Then, after freeing the display assembly, the LED strip also turned out to be attached to the screen with very thin double-sided tape. Worse, the LEDs were mounted on a piece of ribbon cable, reinforced only by a layer of white plastic. This made things considerably harder still.
The LEDs are extremely small with less than a millimeter in width. Replacing them is not easy at all, as a normal soldering iron with a pretty big tip will easily melt the ribbon cable, leaving very little room for error. Possibly it is easier to accomplish replacing the LEDs with a hot air soldering iron, but I do not have one on my desk (yet?). So, I took out the finest tip for my soldering iron, steadied my nerves and got to work.
It was basically a train wreck. While removing the existing LEDs, I tore off some of the pads to which they were attached, so I would have to use thin strands of wire to connect some of the LEDs, which were thankfully connected in series. There were five of them, and I broke two pads. That’s not so terrible it cannot be fixed.
The work got more complicated when I melted part of the ribbon cable with my soldering iron when trying to attach the new LEDs. I had chosen the Bivar SMS1105YC, as they are right angled, have the right colour and are pretty dim. They are, however, slightly thicker and smaller than the original LEDs, which turned out to be a minor issue later. Attaching the new LEDs was significantly harder than removing the old ones, as I had expected. I had not expected, however, to do so badly that in the end I would have five LEDs and four thin strands of wire (I used single strands from a CAT5 ethernet cable) connected to the ribbon only by the two pads at the extremes.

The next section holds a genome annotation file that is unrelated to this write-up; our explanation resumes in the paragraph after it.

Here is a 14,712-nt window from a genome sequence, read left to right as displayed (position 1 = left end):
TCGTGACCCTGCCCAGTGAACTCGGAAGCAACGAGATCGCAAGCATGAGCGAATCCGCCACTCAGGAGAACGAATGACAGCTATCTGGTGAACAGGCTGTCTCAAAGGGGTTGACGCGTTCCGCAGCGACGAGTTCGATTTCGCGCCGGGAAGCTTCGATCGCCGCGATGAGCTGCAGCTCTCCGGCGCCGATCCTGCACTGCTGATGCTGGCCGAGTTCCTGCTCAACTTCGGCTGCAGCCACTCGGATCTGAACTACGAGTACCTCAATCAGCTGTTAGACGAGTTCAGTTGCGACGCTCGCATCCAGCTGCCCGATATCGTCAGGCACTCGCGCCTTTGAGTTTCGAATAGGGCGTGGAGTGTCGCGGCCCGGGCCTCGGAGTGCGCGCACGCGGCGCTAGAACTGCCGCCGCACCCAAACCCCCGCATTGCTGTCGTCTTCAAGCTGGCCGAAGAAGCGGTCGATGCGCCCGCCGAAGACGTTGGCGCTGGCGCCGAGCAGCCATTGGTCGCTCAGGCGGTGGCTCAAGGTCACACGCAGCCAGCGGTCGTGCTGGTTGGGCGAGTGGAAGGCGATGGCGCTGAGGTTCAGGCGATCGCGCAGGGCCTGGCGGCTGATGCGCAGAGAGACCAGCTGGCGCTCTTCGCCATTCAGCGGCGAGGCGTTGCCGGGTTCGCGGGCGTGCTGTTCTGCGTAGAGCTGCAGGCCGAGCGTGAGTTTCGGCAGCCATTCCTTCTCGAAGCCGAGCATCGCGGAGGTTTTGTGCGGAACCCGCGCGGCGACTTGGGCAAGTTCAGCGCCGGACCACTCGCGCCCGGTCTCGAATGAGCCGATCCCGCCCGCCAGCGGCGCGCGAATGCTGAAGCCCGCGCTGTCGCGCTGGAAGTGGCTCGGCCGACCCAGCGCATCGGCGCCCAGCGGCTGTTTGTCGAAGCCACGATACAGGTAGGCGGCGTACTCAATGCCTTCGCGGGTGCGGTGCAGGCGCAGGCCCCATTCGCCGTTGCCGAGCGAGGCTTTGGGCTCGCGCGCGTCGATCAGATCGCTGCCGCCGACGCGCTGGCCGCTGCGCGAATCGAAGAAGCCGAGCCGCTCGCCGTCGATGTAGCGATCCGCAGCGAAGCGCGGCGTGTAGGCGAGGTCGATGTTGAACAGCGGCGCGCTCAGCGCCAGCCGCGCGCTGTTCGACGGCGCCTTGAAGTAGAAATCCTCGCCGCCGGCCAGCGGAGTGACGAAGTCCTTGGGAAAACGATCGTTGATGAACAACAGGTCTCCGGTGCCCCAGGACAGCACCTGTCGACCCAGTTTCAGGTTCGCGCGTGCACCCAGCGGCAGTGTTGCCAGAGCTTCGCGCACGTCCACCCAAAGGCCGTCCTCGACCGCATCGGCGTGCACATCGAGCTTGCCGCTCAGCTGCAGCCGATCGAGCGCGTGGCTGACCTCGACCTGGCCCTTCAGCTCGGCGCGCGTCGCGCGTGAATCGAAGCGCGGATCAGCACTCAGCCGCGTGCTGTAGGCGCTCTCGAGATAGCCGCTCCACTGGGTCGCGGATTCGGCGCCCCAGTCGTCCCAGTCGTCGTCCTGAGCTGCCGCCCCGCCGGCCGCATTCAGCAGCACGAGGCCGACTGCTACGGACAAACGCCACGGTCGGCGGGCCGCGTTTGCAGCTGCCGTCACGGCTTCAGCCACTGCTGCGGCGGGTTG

Result and Recommendation
For re-attaching the LED strip to the LCD, I used a fresh piece of very thin double-sided tape. The front glass of the screen had slight indents where the LEDs were supposed to sit. However, the model of LED that I chose turned out to be a little bit too thick to sit comfortably in these indents. This did not affect the fit of the screen in the case, but it did create some unevenness in the light distribution of the screen. Putting the e-reader back together after that is very easy in comparison.
The end result was definitely worth the trouble. The light is very easy for the eyes and actually I sleep a lot better after reading on my e-reader now. The light actually makes me more sleepy. Now, if you want to read the whole night and stay awake with your favourite book, this is properly not the effect you want. But if you want to fall asleep after reading more easily and don’t want to replace your e-reader with one of those new fancy models with adjustable colour temperature backlight just yet, then this mod can be interesting.
However, given the difficulty of it and the potential to break at least the backlight but possibly the whole screen of the e-reader, I do not recommend it unless you don’t mind having to buy a new e-reader if something does go wrong. As for me, I think I will go to sleep early tonight, but not before having read a chapter or two.